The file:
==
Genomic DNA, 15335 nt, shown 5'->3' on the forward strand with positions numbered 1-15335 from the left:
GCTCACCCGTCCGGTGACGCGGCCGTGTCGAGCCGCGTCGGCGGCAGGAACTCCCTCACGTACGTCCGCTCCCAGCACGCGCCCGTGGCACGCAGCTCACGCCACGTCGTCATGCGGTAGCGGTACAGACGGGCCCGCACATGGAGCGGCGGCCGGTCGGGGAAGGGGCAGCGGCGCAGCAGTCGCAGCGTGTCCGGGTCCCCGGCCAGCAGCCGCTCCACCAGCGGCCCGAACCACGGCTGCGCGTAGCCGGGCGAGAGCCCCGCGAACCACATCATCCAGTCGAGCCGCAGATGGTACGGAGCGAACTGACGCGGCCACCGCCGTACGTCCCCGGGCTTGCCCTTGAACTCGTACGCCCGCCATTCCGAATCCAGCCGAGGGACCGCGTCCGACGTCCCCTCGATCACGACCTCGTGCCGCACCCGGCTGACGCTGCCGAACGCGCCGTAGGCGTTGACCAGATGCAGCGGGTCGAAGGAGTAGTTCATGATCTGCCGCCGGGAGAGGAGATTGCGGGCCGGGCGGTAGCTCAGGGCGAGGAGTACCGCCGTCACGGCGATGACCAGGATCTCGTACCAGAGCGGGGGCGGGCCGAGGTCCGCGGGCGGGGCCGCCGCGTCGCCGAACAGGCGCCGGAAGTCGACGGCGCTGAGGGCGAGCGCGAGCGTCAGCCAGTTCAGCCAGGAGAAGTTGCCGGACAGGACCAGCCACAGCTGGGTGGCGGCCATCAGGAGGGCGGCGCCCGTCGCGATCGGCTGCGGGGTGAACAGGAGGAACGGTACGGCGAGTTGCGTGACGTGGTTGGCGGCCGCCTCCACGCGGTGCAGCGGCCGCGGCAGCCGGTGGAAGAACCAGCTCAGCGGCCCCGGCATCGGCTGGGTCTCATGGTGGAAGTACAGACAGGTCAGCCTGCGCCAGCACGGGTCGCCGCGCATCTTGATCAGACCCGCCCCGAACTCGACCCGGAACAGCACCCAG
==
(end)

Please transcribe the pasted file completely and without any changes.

Genomic DNA, 15335 nt, shown 5'->3' on the forward strand with positions numbered 1-15335 from the left:
GCTCACCCGTCCGGTGACGCGGCCGTGTCGAGCCGCGTCGGCGGCAGGAACTCCCTCACGTACGTCCGCTCCCAGCACGCGCCCGTGGCACGCAGCTCACGCCACGTCGTCATGCGGTAGCGGTACAGACGGGCCCGCACATGGAGCGGCGGCCGGTCGGGGAAGGGGCAGCGGCGCAGCAGTCGCAGCGTGTCCGGGTCCCCGGCCAGCAGCCGCTCCACCAGCGGCCCGAACCACGGCTGCGCGTAGCCGGGCGAGAGCCCCGCGAACCACATCATCCAGTCGAGCCGCAGATGGTACGGAGCGAACTGACGCGGCCACCGCCGTACGTCCCCGGGCTTGCCCTTGAACTCGTACGCCCGCCATTCCGAATCCAGCCGAGGGACCGCGTCCGACGTCCCCTCGATCACGACCTCGTGCCGCACCCGGCTGACGCTGCCGAACGCGCCGTAGGCGTTGACCAGATGCAGCGGGTCGAAGGAGTAGTTCATGATCTGCCGCCGGGAGAGGAGATTGCGGGCCGGGCGGTAGCTCAGGGCGAGGAGTACCGCCGTCACGGCGATGACCAGGATCTCGTACCAGAGCGGGGGCGGGCCGAGGTCCGCGGGCGGGGCCGCCGCGTCGCCGAACAGGCGCCGGAAGTCGACGGCGCTGAGGGCGAGCGCGAGCGTCAGCCAGTTCAGCCAGGAGAAGTTGCCGGACAGGACCAGCCACAGCTGGGTGGCGGCCATCAGGAGGGCGGCGCCCGTCGCGATCGGCTGCGGGGTGAACAGGAGGAACGGTACGGCGAGTTGCGTGACGTGGTTGGCGGCCGCCTCCACGCGGTGCAGCGGCCGCGGCAGCCGGTGGAAGAACCAGCTCAGCGGCCCCGGCATCGGCTGGGTCTCATGGTGGAAGTACAGACAGGTCAGCCTGCGCCAGCACGGGTCGCCGCGCATCTTGATCAGACCCGCCCCGAACTCGACCCGGAACAGCACCCAG